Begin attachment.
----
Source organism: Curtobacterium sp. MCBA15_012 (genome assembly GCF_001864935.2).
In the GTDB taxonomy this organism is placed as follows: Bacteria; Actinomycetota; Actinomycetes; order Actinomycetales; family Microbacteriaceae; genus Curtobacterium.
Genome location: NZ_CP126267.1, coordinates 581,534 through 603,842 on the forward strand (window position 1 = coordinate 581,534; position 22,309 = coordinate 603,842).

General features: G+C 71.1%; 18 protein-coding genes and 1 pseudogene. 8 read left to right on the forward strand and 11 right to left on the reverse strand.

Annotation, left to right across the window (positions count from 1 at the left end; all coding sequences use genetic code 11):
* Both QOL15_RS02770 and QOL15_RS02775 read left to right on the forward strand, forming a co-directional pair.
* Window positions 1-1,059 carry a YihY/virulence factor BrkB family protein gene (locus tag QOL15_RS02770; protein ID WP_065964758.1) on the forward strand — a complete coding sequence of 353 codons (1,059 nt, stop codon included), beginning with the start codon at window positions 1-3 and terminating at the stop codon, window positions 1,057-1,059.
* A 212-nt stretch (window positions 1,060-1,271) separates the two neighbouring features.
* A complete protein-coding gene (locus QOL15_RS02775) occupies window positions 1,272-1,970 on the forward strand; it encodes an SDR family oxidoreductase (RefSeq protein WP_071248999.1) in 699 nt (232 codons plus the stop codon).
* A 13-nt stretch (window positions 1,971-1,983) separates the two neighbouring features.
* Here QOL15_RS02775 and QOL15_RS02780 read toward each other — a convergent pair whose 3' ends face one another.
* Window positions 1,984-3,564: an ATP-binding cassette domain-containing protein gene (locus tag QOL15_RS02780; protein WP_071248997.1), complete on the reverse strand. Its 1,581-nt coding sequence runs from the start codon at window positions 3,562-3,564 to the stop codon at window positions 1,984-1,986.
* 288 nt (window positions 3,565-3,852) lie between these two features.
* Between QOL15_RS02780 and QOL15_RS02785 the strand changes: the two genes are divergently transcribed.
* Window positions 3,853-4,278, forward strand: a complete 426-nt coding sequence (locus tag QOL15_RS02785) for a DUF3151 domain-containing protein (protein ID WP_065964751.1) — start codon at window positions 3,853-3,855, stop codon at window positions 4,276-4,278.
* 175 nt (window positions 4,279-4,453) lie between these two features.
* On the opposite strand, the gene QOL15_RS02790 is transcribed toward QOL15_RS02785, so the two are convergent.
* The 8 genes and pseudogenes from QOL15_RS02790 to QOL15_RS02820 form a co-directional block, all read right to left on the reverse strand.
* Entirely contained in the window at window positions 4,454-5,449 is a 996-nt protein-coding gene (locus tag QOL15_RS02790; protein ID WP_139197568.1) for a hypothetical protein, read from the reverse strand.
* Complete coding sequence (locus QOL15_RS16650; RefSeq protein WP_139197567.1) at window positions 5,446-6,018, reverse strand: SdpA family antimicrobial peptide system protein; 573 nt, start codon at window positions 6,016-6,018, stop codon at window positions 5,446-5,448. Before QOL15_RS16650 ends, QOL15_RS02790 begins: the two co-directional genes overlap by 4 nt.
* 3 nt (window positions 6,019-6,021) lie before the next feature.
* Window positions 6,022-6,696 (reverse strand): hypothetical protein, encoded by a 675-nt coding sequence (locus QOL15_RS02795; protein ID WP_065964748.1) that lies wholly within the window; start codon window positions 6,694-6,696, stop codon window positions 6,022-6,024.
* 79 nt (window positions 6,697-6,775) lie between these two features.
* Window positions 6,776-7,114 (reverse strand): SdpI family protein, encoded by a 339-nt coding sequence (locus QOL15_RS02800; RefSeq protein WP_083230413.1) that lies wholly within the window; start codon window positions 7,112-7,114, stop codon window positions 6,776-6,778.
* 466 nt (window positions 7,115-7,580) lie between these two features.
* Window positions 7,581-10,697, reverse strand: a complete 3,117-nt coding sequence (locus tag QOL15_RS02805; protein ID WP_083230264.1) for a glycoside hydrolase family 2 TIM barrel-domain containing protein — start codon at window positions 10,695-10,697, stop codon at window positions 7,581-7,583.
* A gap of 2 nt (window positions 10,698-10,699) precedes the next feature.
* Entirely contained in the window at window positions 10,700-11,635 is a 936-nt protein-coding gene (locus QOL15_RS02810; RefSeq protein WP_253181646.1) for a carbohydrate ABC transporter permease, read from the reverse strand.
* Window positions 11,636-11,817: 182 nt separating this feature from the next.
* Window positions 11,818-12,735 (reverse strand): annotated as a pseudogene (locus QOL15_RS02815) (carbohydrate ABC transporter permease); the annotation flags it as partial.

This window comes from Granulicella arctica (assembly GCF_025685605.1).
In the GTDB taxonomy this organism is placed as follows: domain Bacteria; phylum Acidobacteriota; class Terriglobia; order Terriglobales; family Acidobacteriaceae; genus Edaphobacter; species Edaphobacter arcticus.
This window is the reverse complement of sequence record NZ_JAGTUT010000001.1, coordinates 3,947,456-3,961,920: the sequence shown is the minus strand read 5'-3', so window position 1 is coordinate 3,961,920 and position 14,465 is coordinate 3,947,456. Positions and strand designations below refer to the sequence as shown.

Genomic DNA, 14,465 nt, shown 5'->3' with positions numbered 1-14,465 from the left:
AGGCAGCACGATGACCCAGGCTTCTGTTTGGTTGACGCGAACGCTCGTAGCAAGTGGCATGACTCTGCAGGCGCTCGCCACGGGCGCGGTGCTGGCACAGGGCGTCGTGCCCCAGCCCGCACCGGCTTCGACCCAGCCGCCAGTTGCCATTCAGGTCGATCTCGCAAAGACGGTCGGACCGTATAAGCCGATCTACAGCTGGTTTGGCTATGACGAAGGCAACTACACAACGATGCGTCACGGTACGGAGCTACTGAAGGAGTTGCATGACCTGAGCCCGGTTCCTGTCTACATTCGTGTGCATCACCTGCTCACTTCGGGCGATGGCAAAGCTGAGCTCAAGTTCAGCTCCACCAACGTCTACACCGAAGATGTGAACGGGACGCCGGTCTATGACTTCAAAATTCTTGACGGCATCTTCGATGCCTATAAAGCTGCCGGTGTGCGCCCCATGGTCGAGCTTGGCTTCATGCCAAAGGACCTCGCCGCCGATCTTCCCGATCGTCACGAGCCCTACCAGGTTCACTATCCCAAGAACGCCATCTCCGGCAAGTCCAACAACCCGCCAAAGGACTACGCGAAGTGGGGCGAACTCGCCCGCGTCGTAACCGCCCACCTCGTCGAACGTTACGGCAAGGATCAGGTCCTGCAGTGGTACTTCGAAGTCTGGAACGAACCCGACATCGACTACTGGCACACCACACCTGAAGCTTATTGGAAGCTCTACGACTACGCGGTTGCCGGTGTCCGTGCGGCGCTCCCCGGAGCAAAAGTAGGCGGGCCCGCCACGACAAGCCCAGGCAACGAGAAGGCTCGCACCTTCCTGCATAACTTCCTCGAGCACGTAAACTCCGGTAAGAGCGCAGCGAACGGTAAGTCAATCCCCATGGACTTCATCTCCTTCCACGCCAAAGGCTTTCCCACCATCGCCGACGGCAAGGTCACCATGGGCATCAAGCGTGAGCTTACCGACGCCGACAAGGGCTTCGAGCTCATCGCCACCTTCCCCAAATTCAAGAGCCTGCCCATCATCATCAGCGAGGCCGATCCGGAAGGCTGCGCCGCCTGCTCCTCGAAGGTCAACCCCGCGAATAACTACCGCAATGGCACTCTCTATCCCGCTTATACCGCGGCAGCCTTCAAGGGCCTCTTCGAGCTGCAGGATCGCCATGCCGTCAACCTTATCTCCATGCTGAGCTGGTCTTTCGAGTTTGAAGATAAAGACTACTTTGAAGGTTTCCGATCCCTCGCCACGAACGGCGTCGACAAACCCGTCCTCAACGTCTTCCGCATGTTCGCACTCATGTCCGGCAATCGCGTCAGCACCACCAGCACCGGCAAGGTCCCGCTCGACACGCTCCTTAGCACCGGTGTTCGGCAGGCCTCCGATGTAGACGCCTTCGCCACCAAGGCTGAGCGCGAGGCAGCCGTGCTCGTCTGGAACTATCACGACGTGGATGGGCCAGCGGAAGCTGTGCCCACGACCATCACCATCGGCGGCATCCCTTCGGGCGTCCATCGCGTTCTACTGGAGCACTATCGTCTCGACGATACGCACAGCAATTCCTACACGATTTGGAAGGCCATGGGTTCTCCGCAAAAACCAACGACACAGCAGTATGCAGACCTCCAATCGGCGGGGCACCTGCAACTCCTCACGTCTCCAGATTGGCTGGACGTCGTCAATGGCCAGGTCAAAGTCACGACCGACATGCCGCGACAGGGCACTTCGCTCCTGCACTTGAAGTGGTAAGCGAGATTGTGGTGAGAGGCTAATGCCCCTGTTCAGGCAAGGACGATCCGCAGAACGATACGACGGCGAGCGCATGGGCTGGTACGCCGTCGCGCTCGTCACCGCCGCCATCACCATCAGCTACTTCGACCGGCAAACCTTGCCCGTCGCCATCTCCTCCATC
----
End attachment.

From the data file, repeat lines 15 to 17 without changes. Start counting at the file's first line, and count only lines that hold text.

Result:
* Window positions 3,853-4,278, forward strand: a complete 426-nt coding sequence (locus tag QOL15_RS02785) for a DUF3151 domain-containing protein (protein ID WP_065964751.1) — start codon at window positions 3,853-3,855, stop codon at window positions 4,276-4,278.
* 175 nt (window positions 4,279-4,453) lie between these two features.
* On the opposite strand, the gene QOL15_RS02790 is transcribed toward QOL15_RS02785, so the two are convergent.